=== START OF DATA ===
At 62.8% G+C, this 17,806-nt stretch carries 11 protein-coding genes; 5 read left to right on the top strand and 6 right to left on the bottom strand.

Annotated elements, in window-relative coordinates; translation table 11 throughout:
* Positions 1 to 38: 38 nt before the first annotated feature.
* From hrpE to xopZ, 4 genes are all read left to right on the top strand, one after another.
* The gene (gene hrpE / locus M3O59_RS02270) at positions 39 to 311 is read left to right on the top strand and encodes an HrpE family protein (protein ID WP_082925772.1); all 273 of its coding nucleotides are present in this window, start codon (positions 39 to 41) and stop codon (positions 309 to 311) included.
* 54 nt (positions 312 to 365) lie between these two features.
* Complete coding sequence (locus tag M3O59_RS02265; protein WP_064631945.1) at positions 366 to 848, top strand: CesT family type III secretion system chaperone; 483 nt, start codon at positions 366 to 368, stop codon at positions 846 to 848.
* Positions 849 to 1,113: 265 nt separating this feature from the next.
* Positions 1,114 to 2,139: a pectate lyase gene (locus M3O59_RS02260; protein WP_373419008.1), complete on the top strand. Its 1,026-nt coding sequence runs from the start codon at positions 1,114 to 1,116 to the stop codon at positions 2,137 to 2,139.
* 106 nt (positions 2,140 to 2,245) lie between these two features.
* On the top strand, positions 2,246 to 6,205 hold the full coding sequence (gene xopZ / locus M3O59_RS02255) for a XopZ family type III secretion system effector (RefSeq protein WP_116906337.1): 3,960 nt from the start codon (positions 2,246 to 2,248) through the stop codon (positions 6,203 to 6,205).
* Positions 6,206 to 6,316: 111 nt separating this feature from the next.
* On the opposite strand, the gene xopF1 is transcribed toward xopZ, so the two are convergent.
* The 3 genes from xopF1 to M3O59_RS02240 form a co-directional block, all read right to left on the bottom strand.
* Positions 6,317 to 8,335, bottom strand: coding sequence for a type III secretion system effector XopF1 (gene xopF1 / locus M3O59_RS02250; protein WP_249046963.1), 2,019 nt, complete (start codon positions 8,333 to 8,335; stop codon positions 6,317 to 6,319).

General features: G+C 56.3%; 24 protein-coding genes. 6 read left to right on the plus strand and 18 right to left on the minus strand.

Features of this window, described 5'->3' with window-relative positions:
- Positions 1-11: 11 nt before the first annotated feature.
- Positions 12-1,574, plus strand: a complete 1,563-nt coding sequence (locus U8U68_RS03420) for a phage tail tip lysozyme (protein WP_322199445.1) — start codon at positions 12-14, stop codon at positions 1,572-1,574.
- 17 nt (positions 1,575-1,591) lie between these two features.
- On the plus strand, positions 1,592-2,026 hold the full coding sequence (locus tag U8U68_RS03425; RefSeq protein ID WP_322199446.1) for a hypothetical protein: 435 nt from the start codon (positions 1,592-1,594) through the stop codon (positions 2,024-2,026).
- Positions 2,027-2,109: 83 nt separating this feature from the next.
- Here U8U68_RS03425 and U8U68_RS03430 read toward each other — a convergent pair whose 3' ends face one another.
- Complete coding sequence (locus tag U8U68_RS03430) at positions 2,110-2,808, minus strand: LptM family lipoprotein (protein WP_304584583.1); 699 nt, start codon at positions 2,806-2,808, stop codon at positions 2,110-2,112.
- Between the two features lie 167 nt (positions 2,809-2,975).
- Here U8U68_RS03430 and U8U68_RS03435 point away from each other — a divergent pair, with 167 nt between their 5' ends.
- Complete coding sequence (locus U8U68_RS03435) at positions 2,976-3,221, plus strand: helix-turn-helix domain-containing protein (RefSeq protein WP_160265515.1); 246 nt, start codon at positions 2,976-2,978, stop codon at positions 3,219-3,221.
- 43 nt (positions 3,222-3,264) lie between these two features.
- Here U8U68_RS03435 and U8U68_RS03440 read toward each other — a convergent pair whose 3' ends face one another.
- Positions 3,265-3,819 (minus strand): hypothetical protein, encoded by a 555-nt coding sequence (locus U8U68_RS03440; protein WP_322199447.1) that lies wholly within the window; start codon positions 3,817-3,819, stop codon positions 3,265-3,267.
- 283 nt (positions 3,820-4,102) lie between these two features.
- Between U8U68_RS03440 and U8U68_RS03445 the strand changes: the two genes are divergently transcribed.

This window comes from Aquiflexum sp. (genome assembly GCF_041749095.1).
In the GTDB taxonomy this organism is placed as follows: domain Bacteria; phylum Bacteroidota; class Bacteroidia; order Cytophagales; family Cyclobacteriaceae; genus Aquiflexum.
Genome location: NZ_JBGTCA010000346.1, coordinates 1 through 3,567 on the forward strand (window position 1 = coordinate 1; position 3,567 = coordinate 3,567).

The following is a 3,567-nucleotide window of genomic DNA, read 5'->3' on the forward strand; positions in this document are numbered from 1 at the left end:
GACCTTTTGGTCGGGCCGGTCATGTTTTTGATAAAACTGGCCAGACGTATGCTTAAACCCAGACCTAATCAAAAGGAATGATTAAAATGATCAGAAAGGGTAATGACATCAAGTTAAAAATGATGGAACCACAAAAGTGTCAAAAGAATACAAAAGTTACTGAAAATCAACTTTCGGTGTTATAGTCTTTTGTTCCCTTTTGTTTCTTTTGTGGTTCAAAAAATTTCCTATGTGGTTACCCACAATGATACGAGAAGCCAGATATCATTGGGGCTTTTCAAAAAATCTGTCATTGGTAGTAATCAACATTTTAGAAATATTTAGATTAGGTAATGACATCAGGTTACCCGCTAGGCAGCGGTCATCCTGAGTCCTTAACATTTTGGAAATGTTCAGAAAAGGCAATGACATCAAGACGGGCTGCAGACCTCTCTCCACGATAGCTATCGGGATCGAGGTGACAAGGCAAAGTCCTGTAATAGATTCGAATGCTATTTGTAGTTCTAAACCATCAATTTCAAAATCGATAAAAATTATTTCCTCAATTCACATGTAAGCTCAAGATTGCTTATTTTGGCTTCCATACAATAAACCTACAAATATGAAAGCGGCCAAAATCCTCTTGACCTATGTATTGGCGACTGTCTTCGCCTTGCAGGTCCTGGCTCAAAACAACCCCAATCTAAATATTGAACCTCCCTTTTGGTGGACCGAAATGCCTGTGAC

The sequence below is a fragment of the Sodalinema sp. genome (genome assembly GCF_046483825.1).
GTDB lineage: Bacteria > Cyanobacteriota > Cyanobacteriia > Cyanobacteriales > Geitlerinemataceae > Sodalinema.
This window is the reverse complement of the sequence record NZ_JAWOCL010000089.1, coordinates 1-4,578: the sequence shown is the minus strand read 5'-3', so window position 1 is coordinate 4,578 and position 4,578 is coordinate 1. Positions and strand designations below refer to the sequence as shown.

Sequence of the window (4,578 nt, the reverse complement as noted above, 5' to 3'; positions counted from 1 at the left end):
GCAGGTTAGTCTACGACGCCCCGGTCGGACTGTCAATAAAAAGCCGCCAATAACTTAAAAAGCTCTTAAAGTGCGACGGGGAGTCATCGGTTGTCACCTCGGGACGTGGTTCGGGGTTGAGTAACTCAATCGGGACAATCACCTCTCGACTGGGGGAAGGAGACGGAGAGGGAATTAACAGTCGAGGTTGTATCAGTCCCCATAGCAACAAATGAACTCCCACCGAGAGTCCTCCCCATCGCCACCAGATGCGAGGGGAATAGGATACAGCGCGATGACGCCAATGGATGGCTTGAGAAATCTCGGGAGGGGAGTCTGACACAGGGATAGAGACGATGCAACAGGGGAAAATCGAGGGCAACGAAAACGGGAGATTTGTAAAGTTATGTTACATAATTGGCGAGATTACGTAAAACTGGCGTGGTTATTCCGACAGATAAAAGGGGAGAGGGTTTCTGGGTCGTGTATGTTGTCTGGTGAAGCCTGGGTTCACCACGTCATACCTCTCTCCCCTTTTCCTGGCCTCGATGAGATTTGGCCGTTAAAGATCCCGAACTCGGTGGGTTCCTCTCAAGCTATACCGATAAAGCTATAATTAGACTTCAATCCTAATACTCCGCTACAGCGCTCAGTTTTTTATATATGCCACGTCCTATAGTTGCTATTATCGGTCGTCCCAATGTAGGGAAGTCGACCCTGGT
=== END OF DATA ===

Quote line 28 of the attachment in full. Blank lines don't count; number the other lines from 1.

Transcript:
- 43 nt (positions 3,222-3,264) lie between these two features.